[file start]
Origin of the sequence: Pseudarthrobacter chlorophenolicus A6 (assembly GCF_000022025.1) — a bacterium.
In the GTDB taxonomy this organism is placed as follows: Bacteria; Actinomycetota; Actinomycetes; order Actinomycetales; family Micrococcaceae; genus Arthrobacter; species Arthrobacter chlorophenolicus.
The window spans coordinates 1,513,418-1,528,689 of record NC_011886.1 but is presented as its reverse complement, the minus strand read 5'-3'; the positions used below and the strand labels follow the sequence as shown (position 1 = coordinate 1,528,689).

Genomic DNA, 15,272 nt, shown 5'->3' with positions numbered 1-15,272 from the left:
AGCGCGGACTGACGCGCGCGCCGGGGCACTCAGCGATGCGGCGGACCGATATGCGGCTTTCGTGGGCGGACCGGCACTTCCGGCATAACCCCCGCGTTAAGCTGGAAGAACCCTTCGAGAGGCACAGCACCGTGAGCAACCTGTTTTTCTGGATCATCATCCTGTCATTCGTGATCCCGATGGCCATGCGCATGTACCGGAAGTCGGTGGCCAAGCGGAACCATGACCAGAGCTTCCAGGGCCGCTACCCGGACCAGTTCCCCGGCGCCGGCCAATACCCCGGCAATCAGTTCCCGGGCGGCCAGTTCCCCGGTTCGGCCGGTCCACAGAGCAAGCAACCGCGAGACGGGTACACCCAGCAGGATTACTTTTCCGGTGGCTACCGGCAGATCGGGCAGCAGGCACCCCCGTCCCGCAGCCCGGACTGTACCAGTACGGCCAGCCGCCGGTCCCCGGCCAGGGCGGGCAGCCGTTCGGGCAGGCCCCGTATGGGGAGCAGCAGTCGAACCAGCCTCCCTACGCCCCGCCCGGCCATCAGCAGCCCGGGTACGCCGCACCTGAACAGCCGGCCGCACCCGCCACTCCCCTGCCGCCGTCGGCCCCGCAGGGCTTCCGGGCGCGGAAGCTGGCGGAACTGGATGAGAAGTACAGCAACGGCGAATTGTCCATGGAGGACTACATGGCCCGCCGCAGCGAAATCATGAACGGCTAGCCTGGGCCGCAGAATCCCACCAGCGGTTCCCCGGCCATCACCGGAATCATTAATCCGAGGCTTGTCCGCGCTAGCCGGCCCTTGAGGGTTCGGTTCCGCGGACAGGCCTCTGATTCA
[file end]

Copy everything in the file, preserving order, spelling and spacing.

Origin of the sequence: Pseudarthrobacter chlorophenolicus A6 (assembly GCF_000022025.1) — a bacterium.
In the GTDB taxonomy this organism is placed as follows: Bacteria; Actinomycetota; Actinomycetes; order Actinomycetales; family Micrococcaceae; genus Arthrobacter; species Arthrobacter chlorophenolicus.
The window spans coordinates 1,513,418-1,528,689 of record NC_011886.1 but is presented as its reverse complement, the minus strand read 5'-3'; the positions used below and the strand labels follow the sequence as shown (position 1 = coordinate 1,528,689).

Genomic DNA, 15,272 nt, shown 5'->3' with positions numbered 1-15,272 from the left:
AGCGCGGACTGACGCGCGCGCCGGGGCACTCAGCGATGCGGCGGACCGATATGCGGCTTTCGTGGGCGGACCGGCACTTCCGGCATAACCCCCGCGTTAAGCTGGAAGAACCCTTCGAGAGGCACAGCACCGTGAGCAACCTGTTTTTCTGGATCATCATCCTGTCATTCGTGATCCCGATGGCCATGCGCATGTACCGGAAGTCGGTGGCCAAGCGGAACCATGACCAGAGCTTCCAGGGCCGCTACCCGGACCAGTTCCCCGGCGCCGGCCAATACCCCGGCAATCAGTTCCCGGGCGGCCAGTTCCCCGGTTCGGCCGGTCCACAGAGCAAGCAACCGCGAGACGGGTACACCCAGCAGGATTACTTTTCCGGTGGCTACCGGCAGATCGGGCAGCAGGCACCCCCGTCCCGCAGCCCGGACTGTACCAGTACGGCCAGCCGCCGGTCCCCGGCCAGGGCGGGCAGCCGTTCGGGCAGGCCCCGTATGGGGAGCAGCAGTCGAACCAGCCTCCCTACGCCCCGCCCGGCCATCAGCAGCCCGGGTACGCCGCACCTGAACAGCCGGCCGCACCCGCCACTCCCCTGCCGCCGTCGGCCCCGCAGGGCTTCCGGGCGCGGAAGCTGGCGGAACTGGATGAGAAGTACAGCAACGGCGAATTGTCCATGGAGGACTACATGGCCCGCCGCAGCGAAATCATGAACGGCTAGCCTGGGCCGCAGAATCCCACCAGCGGTTCCCCGGCCATCACCGGAATCATTAATCCGAGGCTTGTCCGCGCTAGCCGGCCCTTGAGGGTTCGGTTCCGCGGACAGGCCTCTGATTCA